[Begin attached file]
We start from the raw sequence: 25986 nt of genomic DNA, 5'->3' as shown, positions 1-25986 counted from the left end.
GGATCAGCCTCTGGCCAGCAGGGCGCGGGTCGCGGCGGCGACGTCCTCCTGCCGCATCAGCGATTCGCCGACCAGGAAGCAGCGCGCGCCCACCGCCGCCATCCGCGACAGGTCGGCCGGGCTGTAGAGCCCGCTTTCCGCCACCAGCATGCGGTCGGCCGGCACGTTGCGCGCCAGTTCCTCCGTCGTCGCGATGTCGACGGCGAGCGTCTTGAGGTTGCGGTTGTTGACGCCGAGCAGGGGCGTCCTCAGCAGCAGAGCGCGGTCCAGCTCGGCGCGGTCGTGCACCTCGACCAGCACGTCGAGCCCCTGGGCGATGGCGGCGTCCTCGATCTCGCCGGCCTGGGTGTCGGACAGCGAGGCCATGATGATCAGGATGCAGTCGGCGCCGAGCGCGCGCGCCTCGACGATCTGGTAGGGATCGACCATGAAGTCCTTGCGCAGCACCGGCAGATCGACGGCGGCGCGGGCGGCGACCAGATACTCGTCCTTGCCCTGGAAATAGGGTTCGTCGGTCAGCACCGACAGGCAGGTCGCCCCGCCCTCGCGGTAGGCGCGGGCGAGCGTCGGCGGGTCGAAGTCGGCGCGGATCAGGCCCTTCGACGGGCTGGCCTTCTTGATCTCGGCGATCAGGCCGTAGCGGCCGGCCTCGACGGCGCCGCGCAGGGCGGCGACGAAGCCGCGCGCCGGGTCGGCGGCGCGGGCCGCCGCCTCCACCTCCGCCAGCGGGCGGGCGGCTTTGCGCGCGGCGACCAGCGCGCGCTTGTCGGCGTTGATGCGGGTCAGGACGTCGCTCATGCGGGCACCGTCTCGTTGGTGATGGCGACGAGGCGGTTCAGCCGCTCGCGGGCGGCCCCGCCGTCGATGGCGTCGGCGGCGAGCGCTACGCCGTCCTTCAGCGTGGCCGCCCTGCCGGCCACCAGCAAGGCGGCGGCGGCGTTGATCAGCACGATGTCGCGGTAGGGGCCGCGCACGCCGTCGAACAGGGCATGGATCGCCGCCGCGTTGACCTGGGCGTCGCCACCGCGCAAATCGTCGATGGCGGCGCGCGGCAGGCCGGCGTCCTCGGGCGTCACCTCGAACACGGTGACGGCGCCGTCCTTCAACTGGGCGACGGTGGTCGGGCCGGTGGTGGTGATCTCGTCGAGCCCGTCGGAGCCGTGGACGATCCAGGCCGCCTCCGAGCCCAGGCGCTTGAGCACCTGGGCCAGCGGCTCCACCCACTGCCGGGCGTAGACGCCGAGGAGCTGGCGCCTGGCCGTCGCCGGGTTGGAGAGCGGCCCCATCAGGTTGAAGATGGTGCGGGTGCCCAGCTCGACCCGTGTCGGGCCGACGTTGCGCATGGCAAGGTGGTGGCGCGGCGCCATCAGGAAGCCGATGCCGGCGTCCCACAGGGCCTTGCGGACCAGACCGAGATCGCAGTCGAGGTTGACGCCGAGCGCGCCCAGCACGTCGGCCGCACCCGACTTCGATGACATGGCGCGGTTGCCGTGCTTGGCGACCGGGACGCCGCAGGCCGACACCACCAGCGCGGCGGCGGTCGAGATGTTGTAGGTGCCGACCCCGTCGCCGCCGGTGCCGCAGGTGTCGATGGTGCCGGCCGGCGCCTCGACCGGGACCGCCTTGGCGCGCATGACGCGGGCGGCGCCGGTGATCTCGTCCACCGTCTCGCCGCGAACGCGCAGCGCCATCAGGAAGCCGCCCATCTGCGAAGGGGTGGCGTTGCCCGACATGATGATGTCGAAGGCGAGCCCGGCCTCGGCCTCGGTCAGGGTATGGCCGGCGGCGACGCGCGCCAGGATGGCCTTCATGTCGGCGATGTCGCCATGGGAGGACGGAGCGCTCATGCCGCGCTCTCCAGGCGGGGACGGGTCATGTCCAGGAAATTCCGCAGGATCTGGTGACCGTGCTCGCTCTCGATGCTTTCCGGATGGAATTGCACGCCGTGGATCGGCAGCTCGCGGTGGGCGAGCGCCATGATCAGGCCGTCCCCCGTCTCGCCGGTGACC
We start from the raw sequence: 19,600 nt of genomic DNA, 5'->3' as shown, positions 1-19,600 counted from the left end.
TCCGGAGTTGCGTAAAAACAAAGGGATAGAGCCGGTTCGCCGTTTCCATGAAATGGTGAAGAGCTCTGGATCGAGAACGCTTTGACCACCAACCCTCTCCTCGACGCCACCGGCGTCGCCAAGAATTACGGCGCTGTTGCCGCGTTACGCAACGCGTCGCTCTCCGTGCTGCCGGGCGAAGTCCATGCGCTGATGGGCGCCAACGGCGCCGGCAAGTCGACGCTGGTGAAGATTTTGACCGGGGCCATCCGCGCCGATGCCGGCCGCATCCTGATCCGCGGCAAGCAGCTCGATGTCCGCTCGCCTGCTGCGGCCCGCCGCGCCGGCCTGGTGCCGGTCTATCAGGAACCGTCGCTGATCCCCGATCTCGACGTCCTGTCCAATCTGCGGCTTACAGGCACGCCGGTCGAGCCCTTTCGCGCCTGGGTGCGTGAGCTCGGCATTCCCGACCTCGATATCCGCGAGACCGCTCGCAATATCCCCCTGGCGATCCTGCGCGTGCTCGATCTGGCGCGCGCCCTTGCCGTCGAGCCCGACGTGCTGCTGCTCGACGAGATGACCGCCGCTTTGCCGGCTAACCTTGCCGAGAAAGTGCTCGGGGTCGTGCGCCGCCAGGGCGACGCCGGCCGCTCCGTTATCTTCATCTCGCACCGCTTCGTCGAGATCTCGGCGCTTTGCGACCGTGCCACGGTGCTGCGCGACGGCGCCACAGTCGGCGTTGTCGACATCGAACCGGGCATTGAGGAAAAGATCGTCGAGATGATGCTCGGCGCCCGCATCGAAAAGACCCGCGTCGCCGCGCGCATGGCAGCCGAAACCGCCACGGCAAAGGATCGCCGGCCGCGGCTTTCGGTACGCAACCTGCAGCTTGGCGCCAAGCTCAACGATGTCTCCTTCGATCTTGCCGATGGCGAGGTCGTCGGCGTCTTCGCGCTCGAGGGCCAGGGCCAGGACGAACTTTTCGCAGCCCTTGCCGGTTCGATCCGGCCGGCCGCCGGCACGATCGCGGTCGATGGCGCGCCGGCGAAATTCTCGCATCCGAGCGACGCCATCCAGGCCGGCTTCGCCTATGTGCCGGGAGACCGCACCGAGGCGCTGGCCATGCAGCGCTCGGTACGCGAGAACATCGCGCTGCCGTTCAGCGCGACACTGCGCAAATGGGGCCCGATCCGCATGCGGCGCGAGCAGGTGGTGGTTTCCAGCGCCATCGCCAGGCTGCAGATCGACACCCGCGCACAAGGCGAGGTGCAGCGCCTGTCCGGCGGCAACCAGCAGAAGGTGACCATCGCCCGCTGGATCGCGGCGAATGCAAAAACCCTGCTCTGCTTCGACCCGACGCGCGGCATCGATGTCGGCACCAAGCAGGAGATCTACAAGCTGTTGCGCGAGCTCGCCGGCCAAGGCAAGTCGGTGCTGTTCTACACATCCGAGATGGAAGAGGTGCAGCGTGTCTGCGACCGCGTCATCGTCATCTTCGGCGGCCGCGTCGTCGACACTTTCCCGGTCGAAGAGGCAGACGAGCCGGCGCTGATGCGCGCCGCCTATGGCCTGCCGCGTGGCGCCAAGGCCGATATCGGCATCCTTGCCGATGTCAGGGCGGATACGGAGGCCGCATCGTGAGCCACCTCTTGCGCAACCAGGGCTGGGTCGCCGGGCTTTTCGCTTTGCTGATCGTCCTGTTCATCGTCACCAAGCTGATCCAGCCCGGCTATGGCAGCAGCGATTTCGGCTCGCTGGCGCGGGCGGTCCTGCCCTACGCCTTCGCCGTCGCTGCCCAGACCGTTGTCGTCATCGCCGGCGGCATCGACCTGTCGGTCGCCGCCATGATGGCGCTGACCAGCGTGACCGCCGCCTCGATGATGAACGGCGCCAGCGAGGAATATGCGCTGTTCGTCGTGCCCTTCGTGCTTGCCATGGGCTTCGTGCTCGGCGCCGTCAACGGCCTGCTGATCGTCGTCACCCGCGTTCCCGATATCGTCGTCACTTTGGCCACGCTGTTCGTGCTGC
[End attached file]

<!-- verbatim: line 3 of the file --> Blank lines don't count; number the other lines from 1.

We start from the raw sequence: 19,600 nt of genomic DNA, 5'->3' as shown, positions 1-19,600 counted from the left end.